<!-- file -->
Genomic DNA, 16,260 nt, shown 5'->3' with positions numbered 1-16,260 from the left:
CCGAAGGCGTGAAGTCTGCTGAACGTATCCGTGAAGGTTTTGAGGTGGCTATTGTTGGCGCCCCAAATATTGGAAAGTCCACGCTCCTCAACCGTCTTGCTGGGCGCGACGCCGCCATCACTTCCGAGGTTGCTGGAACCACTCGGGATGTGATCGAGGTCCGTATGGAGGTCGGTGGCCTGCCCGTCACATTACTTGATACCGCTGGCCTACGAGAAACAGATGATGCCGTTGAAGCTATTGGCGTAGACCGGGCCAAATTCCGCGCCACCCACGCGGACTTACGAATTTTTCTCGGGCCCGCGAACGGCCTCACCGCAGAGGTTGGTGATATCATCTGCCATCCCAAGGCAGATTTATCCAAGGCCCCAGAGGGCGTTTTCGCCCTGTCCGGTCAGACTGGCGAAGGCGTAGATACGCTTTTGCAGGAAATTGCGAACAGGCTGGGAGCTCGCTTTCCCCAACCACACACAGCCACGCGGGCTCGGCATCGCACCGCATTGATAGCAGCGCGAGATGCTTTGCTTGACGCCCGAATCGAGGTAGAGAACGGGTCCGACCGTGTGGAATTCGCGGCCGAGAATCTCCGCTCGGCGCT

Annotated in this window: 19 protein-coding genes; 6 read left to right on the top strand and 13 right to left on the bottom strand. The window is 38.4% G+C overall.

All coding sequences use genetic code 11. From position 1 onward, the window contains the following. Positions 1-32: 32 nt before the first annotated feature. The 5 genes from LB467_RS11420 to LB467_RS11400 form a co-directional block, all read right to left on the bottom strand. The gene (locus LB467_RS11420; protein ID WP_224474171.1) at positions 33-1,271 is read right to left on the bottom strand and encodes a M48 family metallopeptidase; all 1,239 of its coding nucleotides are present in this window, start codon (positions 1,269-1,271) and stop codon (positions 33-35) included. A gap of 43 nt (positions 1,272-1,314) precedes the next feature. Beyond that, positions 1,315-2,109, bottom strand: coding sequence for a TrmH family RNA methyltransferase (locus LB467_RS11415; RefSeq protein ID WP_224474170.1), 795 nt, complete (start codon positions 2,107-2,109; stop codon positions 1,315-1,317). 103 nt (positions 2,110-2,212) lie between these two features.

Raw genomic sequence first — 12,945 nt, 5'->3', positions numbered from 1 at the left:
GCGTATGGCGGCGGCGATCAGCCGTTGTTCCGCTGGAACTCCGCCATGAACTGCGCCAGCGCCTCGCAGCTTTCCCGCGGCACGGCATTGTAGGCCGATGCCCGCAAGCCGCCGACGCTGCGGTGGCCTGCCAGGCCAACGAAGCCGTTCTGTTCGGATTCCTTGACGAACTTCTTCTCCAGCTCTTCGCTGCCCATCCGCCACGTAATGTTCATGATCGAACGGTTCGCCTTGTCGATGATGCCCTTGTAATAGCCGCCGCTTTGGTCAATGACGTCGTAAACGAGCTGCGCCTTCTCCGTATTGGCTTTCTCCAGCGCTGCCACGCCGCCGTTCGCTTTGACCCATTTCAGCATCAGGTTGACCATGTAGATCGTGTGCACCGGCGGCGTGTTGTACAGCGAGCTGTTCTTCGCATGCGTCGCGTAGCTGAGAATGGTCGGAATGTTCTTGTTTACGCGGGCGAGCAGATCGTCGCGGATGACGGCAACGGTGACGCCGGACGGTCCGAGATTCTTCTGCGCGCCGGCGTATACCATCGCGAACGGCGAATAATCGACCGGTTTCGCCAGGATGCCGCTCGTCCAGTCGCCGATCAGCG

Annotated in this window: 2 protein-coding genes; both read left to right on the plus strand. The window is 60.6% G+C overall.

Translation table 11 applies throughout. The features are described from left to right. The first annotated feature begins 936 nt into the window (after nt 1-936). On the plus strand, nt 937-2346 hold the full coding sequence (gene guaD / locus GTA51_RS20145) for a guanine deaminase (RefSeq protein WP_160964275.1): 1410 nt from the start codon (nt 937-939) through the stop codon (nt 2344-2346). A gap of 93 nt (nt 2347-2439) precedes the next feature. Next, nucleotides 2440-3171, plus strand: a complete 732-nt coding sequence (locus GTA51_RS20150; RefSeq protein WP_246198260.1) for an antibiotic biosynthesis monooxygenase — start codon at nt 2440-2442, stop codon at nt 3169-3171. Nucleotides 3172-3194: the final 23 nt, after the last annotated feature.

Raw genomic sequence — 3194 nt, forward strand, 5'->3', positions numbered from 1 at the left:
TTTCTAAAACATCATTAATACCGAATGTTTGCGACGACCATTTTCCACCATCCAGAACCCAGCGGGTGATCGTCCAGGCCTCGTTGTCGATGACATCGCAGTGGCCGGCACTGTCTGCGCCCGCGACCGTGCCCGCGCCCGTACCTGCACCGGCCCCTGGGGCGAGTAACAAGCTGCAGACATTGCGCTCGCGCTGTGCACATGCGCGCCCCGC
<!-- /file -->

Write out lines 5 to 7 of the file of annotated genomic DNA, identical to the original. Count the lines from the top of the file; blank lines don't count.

Raw genomic sequence first — 12,945 nt, 5'->3', positions numbered from 1 at the left:
GCGTATGGCGGCGGCGATCAGCCGTTGTTCCGCTGGAACTCCGCCATGAACTGCGCCAGCGCCTCGCAGCTTTCCCGCGGCACGGCATTGTAGGCCGATGCCCGCAAGCCGCCGACGCTGCGGTGGCCTGCCAGGCCAACGAAGCCGTTCTGTTCGGATTCCTTGACGAACTTCTTCTCCAGCTCTTCGCTGCCCATCCGCCACGTAATGTTCATGATCGAACGGTTCGCCTTGTCGATGATGCCCTTGTAATAGCCGCCGCTTTGGTCAATGACGTCGTAAACGAGCTGCGCCTTCTCCGTATTGGCTTTCTCCAGCGCTGCCACGCCGCCGTTCGCTTTGACCCATTTCAGCATCAGGTTGACCATGTAGATCGTGTGCACCGGCGGCGTGTTGTACAGCGAGCTGTTCTTCGCATGCGTCGCGTAGCTGAGAATGGTCGGAATGTTCTTGTTTACGCGGGCGAGCAGATCGTCGCGGATGACGGCAACGGTGACGCCGGACGGTCCGAGATTCTTCTGCGCGCCGGCGTATACCATCGCGAACGGCGAATAATCGACCGGTTTCGCCAGGATGCCGCTCGTCCAGTCGCCGATCAGCG

Annotated in this window: 2 protein-coding genes; both read left to right on the plus strand. The window is 60.6% G+C overall.